Research Article: Safety, tolerability, and pharmacokinetics of long-acting injectable cabotegravir in low-risk HIV-uninfected individuals: HPTN 077, a phase 2a randomized controlled trial

Date Published: November 8, 2018

Publisher: Public Library of Science

Author(s): Raphael J. Landovitz, Sue Li, Beatriz Grinsztejn, Halima Dawood, Albert Y. Liu, Manya Magnus, Mina C. Hosseinipour, Ravindre Panchia, Leslie Cottle, Gordon Chau, Paul Richardson, Mark A. Marzinke, Craig W. Hendrix, Susan H. Eshleman, Yinfeng Zhang, Elizabeth Tolley, Jeremy Sugarman, Ryan Kofron, Adeola Adeyeye, David Burns, Alex R. Rinehart, David Margolis, William R. Spreen, Myron S. Cohen, Marybeth McCauley, Joseph J. Eron, Marie-Louise Newell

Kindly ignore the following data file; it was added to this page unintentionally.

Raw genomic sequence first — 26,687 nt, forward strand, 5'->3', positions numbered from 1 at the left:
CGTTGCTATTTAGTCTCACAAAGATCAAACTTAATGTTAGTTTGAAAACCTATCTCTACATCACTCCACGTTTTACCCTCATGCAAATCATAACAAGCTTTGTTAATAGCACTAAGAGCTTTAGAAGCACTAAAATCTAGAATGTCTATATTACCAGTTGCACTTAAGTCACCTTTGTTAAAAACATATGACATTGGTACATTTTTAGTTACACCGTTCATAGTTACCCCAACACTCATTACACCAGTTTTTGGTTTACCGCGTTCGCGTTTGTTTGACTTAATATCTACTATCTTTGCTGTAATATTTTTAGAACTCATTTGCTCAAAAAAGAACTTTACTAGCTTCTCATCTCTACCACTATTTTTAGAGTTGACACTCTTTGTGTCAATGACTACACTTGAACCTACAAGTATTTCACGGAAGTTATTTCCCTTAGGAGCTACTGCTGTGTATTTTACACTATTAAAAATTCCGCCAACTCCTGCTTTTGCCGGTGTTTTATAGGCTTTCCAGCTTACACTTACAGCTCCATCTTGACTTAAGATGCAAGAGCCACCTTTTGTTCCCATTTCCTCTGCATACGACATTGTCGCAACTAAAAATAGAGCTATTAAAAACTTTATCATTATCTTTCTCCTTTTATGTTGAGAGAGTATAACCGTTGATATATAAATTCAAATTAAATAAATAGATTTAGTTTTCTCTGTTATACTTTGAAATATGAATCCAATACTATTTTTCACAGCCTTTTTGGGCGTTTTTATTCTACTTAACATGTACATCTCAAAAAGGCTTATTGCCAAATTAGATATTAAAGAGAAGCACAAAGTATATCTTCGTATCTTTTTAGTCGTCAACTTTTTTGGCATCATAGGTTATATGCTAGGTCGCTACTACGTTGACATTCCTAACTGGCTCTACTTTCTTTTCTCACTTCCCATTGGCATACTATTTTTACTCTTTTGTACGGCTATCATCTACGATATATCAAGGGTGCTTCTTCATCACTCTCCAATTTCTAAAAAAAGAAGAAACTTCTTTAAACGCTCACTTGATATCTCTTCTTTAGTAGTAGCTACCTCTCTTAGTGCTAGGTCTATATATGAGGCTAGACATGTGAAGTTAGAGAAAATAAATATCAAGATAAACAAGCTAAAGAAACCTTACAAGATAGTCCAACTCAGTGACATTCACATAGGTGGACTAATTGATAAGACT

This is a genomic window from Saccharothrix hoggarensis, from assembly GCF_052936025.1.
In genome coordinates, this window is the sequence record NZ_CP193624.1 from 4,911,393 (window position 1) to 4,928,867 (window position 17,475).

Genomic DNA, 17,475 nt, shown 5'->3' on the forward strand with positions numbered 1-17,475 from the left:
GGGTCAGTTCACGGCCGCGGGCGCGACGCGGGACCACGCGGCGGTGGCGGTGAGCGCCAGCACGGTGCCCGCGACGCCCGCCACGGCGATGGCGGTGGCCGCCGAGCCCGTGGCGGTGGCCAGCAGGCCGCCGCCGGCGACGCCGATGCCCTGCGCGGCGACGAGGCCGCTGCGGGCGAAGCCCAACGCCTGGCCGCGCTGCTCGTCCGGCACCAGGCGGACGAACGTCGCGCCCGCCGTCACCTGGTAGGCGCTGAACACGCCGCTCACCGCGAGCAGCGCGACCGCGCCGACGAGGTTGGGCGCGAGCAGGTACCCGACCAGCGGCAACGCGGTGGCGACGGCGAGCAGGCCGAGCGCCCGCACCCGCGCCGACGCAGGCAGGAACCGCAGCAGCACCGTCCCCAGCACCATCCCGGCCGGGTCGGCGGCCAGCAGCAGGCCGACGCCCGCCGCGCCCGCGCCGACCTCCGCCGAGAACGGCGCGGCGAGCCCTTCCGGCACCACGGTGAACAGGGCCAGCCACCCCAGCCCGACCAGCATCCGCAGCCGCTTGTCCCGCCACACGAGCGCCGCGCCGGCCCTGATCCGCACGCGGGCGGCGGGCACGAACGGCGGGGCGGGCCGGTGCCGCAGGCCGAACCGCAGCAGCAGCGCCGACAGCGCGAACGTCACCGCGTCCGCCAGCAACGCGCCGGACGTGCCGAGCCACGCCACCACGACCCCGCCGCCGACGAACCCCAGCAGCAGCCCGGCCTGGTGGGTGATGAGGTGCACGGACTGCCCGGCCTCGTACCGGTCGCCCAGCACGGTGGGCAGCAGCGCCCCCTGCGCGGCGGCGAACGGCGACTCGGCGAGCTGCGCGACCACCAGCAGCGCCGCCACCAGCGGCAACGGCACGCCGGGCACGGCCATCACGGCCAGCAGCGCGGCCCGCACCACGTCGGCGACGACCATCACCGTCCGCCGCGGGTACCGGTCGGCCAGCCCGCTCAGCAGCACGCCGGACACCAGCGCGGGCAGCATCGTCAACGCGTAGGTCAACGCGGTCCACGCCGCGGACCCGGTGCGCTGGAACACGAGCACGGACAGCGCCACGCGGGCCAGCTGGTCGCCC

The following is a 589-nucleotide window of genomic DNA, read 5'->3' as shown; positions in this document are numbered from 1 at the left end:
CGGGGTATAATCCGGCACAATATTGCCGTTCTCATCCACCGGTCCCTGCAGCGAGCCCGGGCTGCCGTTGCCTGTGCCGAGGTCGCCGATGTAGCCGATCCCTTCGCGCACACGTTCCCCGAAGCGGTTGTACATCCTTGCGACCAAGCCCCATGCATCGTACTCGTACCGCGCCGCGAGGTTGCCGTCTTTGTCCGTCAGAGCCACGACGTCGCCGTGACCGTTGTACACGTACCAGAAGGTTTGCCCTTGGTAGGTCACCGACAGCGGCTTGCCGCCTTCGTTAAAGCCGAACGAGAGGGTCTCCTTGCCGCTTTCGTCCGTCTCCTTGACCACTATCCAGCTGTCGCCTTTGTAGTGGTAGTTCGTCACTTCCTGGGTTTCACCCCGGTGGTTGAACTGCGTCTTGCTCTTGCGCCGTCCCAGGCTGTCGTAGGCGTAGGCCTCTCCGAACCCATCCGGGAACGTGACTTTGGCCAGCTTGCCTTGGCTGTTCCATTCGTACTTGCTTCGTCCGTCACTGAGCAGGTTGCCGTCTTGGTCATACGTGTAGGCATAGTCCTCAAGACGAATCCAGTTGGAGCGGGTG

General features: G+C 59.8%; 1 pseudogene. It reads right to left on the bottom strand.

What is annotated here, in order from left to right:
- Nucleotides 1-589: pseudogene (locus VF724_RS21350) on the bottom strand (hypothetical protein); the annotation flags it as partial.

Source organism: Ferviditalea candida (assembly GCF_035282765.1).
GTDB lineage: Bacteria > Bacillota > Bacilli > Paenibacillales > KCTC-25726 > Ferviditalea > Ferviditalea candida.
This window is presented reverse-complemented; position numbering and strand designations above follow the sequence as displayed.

Abstract: BackgroundCabotegravir (CAB) is a novel strand-transfer integrase inhibitor being developed for HIV treatment and prevention. CAB is formulated both as an immediate-release oral tablet for daily administration and as a long-acting injectable suspension (long-acting CAB [CAB LA]) for intramuscular (IM) administration, which delivers prolonged plasma exposure to the drug after IM injection. HIV Prevention Trials Network study 077 (HPTN 077) evaluated the safety, tolerability, and pharmacokinetics of CAB LA in HIV-uninfected males and females at 8 sites in Brazil, Malawi, South Africa, and the United States.Methods and findingsHPTN 077 was a double-blind, placebo-controlled phase 2a trial. Healthy individuals age 18–65 years at low HIV risk were randomized (3:1) to receive CAB or placebo (PBO). In the initial oral phase, participants received 1 daily oral tablet (CAB or PBO) for 4 weeks. Those without safety concerns in the oral phase continued and received injections in the injection phase (Cohort 1: 3 injections of CAB LA 800 mg or 0.9% saline as PBO IM every 12 weeks for 3 injection cycles; Cohort 2: CAB LA 600 mg or PBO IM for 5 injection cycles; the first 2 injections in Cohort 2 were separated by 4 weeks, the rest by 8 weeks). The primary analysis included weeks 5 to 41 of study participation, encompassing the injection phase. The cohorts were enrolled sequentially. Primary outcomes were safety and tolerability. Secondary outcomes included pharmacokinetics and events occurring during the oral and injection phases. Between February 9, 2015, and May 27, 2016, the study screened 443 individuals and enrolled 110 participants in Cohort 1 and 89 eligible participants in Cohort 2. Participant population characteristics were as follows: 66% female at birth; median age 31 years; 27% non-Hispanic white, 41% non-Hispanic black, 24% Hispanic/Latino, 3% Asian, and 6% mixed/other; and 6 transgender men and 1 transgender woman. Twenty-two (11%) participants discontinued the oral study product; 6 of these were for clinical or laboratory adverse events (AEs). Of those who received at least 1 CAB LA injection, 80% of Cohort 1 and 92% of Cohort 2 participants completed all injections; injection course completion rates were not different from those in the PBO arm. Injection site reactions (ISRs) were common (92% of Cohort 1 and 88% of Cohort 2 participants who received CAB LA reported any ISR). ISRs were mostly Grade 1 (mild) to Grade 2 (moderate), and 1 ISR event (Cohort 1) led to product discontinuation. Grade 2 or higher ISRs were the only AEs reported more commonly among CAB LA recipients than PBO recipients. Two Grade 3 (severe) ISRs occurred in CAB recipients, 1 in each cohort, but did not lead to product discontinuation in either case. Seven incident sexually transmitted infections were diagnosed in 6 participants. One HIV infection occurred in a participant 48 weeks after last injection of CAB LA: CAB was not detectable in plasma both at the time of first reactive HIV test and at the study visit 12 weeks prior to the first reactive test. Participants in Cohort 2 (unlike Cohort 1) consistently met prespecified pharmacokinetic targets of at least 95% of participants maintaining CAB trough concentrations above PA-IC90, and 80% maintaining trough concentrations above 4× PA-IC90. Study limitations include a modest sample size, a short course of injections, and a low-risk study population.ConclusionsIn this study, CAB LA was well tolerated at the doses and dosing intervals used. ISRs were common, but infrequently led to product discontinuation. CAB LA 600 mg every 8 weeks met pharmacokinetic targets for both male and female study participants. The safety and pharmacokinetic results observed support the further development of CAB LA, and efficacy studies of CAB LA for HIV treatment and prevention are in progress.Trial registrationClinicalTrials.gov Registry: ClinicalTrials.gov Trial number: NCT02178800.